Curious Appetite

Month: February 2015

Italian Olive Oil supplies are short…now what?

This should be a must read for anyone who eats olive oil and who lives religiously by it, like my mother who bless her funky soul, would even put it in chocolate brownies growing up.

Amid Bugs, Hail, Floods and Bacteria, Italian Olives Take a Beating by The New York Times.

Basically what has happened is that in 2014, olive-growing regions in Italy experienced abundant rainfall coupled with a fruit fly invasion that destroyed most of their crops. The beauty of living in a country so dependent on agriculture, is that we can really feel environmental affects on even the smallest things like household staples. In the states, where everything is available year-round with a relentless global buying power to match, most environmental abnormalities have little consequence on everyday life.  Continue Reading

A Florentine week of eats: countryside, street food and aperitivo

In the last week in Florence, I have been overwhelmed by flavor. Overwhelmed by the beauty of my surroundings. I have decided, being in Seattle for the last several months was nothing but good. Now, I can appreciate my surroundings (and tastes) with a clean slate or yet- a fresh palate. It is good to take breaks from monotony. Think of places which have summer year round due to being near the equator, do you think people there appreciate the beach and sun as say those living in Germany?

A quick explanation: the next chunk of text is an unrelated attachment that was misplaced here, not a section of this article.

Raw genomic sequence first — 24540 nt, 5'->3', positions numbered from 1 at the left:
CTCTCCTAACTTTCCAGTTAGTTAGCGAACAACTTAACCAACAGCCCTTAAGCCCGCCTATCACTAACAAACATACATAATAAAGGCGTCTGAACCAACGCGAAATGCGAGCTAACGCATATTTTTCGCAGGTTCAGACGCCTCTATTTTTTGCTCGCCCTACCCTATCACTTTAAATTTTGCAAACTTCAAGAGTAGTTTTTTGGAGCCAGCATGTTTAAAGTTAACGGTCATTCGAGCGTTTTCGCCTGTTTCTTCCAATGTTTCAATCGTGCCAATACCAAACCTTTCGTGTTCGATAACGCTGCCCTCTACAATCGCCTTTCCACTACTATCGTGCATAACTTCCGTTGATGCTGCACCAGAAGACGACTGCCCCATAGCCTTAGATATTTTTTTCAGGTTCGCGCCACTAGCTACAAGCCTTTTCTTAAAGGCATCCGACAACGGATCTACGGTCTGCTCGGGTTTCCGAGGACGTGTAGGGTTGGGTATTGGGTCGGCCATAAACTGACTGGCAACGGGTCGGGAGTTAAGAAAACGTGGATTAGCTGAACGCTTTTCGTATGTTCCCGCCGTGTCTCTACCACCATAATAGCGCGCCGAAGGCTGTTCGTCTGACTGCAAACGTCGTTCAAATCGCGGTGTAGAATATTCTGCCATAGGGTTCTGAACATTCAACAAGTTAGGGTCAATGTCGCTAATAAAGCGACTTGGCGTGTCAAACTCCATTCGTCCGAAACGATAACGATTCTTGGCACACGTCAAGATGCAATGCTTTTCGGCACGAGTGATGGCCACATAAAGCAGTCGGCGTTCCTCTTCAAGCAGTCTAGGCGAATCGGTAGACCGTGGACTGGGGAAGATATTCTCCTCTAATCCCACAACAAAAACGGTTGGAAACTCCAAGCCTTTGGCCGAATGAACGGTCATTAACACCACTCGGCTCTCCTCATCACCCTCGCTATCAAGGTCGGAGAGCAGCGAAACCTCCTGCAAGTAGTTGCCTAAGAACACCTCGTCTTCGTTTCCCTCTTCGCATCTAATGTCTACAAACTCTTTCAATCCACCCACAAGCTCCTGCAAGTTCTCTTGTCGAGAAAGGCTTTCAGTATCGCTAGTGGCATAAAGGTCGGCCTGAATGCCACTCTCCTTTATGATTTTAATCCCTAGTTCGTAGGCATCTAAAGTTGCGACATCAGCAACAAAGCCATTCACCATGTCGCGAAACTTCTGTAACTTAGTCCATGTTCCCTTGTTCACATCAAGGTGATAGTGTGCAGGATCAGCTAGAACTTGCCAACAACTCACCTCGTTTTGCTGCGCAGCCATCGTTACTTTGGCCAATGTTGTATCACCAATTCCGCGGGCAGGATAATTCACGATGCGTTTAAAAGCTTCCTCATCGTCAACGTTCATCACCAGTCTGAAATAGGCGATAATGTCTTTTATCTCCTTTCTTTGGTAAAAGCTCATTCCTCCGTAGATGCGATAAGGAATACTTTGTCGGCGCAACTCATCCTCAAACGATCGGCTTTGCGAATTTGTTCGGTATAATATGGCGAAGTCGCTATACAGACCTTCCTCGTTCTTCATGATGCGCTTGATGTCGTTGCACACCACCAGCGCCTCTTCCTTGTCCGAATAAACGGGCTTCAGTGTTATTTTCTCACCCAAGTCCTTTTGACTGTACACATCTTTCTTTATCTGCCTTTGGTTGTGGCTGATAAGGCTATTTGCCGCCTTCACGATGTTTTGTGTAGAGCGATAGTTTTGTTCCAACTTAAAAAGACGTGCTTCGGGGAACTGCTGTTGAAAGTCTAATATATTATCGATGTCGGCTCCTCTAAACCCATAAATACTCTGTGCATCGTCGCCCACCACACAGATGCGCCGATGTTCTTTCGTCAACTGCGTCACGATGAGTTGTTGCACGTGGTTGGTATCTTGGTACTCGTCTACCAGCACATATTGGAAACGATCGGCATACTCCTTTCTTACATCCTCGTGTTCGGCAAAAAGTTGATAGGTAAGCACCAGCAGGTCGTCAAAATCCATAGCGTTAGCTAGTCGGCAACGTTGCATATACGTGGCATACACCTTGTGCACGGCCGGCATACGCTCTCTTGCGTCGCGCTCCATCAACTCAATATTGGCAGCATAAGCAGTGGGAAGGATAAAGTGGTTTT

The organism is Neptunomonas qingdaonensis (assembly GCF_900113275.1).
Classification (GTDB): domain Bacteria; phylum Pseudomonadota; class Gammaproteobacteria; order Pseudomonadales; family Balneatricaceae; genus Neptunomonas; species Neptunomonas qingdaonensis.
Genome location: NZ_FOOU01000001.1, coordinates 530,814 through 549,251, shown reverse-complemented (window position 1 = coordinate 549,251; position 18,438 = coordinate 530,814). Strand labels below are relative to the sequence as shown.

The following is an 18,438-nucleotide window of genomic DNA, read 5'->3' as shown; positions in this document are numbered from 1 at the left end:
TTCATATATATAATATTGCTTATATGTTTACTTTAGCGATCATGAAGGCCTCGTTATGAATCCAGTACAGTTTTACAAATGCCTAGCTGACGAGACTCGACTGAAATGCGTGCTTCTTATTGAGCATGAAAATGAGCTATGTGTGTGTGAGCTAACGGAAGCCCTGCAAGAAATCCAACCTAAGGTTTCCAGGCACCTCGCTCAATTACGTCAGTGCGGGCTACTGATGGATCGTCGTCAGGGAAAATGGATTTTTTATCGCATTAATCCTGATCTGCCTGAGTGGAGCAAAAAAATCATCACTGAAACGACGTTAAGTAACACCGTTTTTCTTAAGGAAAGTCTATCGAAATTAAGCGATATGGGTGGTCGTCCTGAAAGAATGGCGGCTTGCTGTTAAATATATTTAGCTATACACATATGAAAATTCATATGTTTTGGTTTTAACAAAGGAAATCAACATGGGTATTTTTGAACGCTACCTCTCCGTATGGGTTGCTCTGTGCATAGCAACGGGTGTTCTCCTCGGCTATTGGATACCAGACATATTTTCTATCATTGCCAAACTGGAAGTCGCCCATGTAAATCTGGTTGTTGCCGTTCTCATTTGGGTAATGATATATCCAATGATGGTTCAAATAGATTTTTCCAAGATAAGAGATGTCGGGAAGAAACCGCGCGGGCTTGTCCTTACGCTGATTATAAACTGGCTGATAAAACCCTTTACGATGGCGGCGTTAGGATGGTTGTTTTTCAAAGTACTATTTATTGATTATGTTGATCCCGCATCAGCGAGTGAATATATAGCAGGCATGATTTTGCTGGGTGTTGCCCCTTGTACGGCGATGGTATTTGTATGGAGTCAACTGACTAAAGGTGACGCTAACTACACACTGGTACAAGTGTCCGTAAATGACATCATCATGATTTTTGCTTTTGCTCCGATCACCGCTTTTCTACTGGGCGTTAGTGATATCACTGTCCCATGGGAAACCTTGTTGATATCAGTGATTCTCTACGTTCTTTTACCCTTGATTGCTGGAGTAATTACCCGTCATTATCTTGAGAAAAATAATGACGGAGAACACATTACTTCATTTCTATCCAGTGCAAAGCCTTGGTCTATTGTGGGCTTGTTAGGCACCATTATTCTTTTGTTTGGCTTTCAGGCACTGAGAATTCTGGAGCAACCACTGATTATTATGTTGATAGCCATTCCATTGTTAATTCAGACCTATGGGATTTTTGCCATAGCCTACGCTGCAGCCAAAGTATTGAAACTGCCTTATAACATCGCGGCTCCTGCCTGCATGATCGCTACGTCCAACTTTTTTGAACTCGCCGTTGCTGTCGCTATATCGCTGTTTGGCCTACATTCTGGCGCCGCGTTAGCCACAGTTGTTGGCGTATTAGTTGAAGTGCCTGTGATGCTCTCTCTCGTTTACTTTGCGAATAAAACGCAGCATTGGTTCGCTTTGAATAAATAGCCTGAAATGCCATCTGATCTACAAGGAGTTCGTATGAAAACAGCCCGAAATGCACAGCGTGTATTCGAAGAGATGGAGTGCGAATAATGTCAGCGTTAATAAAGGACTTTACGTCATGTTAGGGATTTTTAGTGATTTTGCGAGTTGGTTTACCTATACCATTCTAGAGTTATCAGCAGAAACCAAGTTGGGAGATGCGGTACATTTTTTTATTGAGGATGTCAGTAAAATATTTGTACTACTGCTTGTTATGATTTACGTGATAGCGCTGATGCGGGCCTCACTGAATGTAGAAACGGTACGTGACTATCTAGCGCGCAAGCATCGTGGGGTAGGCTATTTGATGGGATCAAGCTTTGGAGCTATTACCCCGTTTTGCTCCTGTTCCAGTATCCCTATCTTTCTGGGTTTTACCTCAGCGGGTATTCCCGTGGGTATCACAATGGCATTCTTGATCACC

Without further rambling, here are some new food findings I have discovered in Florence thus far: Continue Reading

Tuscan Baked Goods and Bakeries in Florence

Looking for the most buttery bakeries in Florence?

Buttery may not be the accurate term since many Tuscan baked goods are made with either no butter (i.e. pane toscano, cantuccini biscotti, etc) with olive oil, shortening or plain old fashioned lard (strutto) or a combo of one of these with butter, but for all intents and purposes, these are the bakeries where you can get the holy trinity of fat carbs and sugar. Italians and Tuscans especially take great pride in baked goods, especially breads which have hundreds of years attached in every crumble and every morsel of that “buttery” simple carbohydrate bite.

It is possible to find yourself in a conundrum of where to find the best baked goods in Florence as albeit the tiny size, the city is brimming with bakery shops at every corner and in between. Save yourself the hassle with this little guide. Continue Reading

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